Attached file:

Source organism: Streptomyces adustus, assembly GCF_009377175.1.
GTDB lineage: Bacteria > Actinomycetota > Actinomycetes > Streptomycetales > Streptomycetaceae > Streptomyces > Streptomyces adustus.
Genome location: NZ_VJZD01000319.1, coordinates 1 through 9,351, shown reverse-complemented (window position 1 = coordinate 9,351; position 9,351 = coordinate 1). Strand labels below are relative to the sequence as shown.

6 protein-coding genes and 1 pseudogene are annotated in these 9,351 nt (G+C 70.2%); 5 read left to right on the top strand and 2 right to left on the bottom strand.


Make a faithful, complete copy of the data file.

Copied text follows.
Source organism: Streptomyces adustus, assembly GCF_009377175.1.
GTDB lineage: Bacteria > Actinomycetota > Actinomycetes > Streptomycetales > Streptomycetaceae > Streptomyces > Streptomyces adustus.
Genome location: NZ_VJZD01000319.1, coordinates 1 through 9,351, shown reverse-complemented (window position 1 = coordinate 9,351; position 9,351 = coordinate 1). Strand labels below are relative to the sequence as shown.

6 protein-coding genes and 1 pseudogene are annotated in these 9,351 nt (G+C 70.2%); 5 read left to right on the top strand and 2 right to left on the bottom strand.